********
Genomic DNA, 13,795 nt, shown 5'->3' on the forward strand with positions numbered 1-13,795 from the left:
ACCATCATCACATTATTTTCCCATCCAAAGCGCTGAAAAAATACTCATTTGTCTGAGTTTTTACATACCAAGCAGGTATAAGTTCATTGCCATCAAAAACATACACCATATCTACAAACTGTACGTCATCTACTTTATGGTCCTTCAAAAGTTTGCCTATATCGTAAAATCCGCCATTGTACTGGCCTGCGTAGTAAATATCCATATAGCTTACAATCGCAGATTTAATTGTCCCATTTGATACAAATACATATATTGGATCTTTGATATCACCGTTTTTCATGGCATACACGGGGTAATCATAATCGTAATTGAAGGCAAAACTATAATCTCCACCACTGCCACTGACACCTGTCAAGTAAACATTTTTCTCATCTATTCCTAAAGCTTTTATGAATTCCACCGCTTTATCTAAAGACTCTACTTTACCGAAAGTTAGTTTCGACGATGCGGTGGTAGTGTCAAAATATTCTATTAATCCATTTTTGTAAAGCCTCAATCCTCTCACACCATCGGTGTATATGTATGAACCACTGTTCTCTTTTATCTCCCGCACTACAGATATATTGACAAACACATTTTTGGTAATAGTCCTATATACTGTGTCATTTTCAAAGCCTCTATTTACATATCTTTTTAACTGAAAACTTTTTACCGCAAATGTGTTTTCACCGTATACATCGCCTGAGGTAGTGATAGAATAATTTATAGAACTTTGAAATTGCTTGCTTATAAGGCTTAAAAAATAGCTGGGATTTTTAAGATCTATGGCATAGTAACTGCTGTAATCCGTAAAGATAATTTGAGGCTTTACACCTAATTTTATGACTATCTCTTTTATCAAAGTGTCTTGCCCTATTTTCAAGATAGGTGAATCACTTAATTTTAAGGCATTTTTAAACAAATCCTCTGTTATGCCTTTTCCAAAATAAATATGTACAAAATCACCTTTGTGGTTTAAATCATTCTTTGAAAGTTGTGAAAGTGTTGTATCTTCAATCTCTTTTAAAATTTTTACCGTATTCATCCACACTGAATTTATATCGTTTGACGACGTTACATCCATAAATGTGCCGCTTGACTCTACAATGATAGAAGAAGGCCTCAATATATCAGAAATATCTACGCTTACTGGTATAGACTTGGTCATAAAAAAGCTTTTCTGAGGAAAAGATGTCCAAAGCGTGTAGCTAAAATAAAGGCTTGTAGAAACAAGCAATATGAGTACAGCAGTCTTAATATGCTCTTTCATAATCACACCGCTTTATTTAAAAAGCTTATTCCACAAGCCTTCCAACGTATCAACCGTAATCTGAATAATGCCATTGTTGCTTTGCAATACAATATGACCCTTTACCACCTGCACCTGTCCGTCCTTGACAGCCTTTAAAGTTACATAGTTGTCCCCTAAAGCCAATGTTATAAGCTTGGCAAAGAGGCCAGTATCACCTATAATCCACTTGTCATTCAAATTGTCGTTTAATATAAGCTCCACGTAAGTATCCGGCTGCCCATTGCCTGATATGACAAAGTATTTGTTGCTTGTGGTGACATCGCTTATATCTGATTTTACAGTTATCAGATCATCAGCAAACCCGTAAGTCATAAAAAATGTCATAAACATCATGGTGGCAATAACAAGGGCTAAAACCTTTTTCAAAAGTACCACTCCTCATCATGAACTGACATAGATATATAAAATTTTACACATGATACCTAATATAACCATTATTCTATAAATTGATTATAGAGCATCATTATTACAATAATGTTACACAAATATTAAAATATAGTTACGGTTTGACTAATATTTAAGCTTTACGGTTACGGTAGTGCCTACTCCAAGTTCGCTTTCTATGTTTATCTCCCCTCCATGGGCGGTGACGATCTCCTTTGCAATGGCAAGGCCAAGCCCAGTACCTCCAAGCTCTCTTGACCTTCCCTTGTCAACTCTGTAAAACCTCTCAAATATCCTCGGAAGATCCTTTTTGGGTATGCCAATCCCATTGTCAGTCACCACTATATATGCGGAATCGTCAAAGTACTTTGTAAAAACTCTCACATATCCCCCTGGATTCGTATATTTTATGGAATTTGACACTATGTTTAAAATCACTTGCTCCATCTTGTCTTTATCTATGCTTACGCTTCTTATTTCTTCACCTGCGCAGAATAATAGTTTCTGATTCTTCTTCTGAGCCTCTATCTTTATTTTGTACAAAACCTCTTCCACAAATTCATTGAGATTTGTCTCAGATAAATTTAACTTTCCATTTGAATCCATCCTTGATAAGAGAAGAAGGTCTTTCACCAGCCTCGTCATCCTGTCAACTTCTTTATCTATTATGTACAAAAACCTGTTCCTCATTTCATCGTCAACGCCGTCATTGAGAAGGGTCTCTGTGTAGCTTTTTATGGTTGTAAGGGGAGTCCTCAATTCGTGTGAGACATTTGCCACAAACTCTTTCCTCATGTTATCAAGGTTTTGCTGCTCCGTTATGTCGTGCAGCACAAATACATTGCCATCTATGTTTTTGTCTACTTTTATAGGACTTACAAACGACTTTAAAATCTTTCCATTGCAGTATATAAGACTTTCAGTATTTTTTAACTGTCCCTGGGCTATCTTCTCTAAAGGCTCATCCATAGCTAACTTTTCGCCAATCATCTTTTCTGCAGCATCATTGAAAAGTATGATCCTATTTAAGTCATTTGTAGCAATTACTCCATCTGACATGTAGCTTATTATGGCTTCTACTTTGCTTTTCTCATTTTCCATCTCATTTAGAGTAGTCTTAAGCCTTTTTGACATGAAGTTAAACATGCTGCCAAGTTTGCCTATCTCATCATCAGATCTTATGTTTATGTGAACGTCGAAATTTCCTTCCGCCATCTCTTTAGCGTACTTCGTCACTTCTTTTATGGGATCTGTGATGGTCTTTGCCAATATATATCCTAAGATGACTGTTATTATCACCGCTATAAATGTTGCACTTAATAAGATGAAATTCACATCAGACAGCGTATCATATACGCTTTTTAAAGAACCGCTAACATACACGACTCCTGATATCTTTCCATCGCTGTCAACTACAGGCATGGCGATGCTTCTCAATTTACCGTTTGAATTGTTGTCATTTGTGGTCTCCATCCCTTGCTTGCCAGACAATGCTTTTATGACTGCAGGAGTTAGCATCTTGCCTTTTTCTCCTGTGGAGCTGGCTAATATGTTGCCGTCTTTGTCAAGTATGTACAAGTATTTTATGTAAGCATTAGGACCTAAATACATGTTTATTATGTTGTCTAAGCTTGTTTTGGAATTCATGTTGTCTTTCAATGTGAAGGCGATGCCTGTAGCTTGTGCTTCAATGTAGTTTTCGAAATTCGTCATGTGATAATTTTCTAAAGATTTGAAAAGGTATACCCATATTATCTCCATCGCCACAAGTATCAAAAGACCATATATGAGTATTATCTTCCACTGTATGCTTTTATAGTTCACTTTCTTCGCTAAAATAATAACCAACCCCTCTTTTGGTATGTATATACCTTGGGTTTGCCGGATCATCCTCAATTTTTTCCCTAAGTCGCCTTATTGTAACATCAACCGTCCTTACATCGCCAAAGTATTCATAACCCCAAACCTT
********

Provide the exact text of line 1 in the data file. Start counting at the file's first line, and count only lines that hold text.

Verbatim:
Genomic DNA, 13,795 nt, shown 5'->3' on the forward strand with positions numbered 1-13,795 from the left: